Time Management Strategies for New Teacher Planning
Time management is a crucial skill for new teachers. With so many responsibilities and tasks to juggle, it is important to prioritize, plan, and organize your time effectively. Here are some time management strategies to help you stay on top of your workload:
1. Set priorities: Identify your most important tasks and prioritize them. Write them in your teacher planner. Focus on the tasks that have the greatest impact on student learning or require immediate attention. This will help you allocate your time and energy efficiently.
2. Create a schedule: Develop a daily or weekly schedule that outlines your teaching responsibilities, planning time, meetings, and other commitments. Stick to this schedule as much as possible, but also allow for flexibility and adjustments when needed.
3. Break tasks into smaller steps: Large tasks can feel overwhelming, so break them down into smaller, manageable steps. This will make it easier to tackle the tasks and track your progress.
4. Use a teacher planner or digital tools: Find a planning system that works for you, whether it’s a physical planner, a digital calendar, or task management software. Use a planner or this tool to record deadlines, plan your lessons, and keep track of your to-do list.
5. Avoid multitasking: YOU WILL LITERALLY GET PULLED IN A MILLION DIRECTIONS. However, multitasking can actually decrease productivity and lead to errors. Instead, focus on one task at a time and give it your full attention. This will help you complete tasks more effectively and efficiently.
6. Delegate and collaborate: Don’t be afraid to ask for help or collaborate with colleagues. Share the workload by dividing tasks or seeking input and advice from more experienced teachers. This can save you time and provide valuable insights and support. If possible, meet weekly to plan together. It will help you to check-in with another teacher regularly.
7. Take care of yourself: Remember to prioritize self-care and avoid burnout. Take breaks, exercise, get enough sleep, and engage in activities that help you relax and recharge. When you take care of yourself, you will have more energy and focus to devote to your teaching responsibilities.
Collaborative New Teacher Planning and Sharing Best Practices
Collaborative planning and sharing best practices can greatly enhance your teaching practice. By working with colleagues, you can tap into their expertise, gain new insights, and benefit from their experiences. Here are some ways to engage in collaborative planning and share best practices:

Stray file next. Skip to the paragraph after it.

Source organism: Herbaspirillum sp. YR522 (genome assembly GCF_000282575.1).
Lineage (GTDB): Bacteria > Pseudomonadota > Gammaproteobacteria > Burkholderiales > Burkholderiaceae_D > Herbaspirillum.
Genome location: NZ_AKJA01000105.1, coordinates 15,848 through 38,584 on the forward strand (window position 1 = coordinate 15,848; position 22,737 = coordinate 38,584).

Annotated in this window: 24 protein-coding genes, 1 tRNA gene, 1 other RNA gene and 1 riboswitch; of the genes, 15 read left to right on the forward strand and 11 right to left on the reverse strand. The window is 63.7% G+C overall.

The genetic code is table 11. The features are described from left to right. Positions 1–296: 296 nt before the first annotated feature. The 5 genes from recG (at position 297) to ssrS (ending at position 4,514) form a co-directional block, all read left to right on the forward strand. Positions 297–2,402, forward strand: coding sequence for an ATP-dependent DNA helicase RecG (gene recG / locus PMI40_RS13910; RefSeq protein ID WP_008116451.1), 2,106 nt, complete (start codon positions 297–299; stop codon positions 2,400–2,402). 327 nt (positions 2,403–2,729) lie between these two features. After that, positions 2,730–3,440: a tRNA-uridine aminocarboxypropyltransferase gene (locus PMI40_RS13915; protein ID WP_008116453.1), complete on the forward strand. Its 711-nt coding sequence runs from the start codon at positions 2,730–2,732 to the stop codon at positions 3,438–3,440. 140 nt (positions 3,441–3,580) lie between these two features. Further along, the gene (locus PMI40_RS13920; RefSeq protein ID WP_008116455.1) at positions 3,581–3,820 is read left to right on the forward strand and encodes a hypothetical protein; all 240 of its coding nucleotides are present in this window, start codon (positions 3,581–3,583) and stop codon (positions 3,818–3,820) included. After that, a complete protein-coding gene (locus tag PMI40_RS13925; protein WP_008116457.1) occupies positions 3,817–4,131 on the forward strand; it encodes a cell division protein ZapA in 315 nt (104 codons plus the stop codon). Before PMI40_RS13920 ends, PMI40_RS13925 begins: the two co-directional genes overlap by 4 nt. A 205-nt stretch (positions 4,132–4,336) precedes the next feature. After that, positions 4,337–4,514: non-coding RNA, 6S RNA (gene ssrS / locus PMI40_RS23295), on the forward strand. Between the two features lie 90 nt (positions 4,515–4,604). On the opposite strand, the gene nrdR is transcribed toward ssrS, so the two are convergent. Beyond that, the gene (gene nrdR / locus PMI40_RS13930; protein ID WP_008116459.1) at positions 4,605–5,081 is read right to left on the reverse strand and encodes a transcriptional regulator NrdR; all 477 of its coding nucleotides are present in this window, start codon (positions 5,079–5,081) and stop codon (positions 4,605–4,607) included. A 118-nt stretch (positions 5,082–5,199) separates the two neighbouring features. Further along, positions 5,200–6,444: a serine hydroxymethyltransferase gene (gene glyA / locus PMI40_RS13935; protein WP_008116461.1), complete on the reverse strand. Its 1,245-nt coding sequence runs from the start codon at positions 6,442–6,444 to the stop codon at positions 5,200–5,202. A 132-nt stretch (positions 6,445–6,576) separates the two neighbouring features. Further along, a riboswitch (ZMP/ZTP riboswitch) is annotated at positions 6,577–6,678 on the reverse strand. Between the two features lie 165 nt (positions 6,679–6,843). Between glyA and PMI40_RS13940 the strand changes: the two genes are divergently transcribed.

- Join a professional learning community: Seek out opportunities to connect with other educators in your school or district. Join a professional learning community or participate in grade-level or department meetings. These forums provide a platform for sharing ideas, discussing challenges, and collaborating on lesson planning and instructional strategies.
- Attend professional development workshops and conferences: Take advantage of professional development opportunities offered by your school, district, or professional organizations. Attend workshops, conferences, or webinars that focus on teaching best practices, curriculum updates, or instructional technologies. These events allow you to learn from experts in the field and network with fellow educators.
- Collaborate with colleagues: Work with your colleagues to plan lessons, share resources, and co-teach if possible. Collaborative planning allows you to benefit from the expertise and ideas of others, while co-teaching provides an opportunity to observe and learn from each other’s teaching styles.
Conclusion: The Importance of New Teacher Planning
Every teacher dreams of the perfect classroom. There are many tips to keeping your curriculum organized and your lesson plan fun & engaging, all while providing equitable access to your students.
Use a teacher planner or digital planning pages to help keep you organized. Use planning pages to write out your lesson plan, and use note pages to reflect on lessons.
Keep the process of learning standards straightforward but engaging. Try not to plan during class time but keep an alternate lesson in the wings in case you need one or something doesn’t work. Lesson plan with your team. Find a mentor teacher at your school for support. Try to plan weekly.
The reality is we are often pulled in a million directions and the desire for perfection can lead to burnout. Prioritize your well being as a new teacher. Keep focused on your priorities and try to filter out the noise. You will have a great first day and successful school year!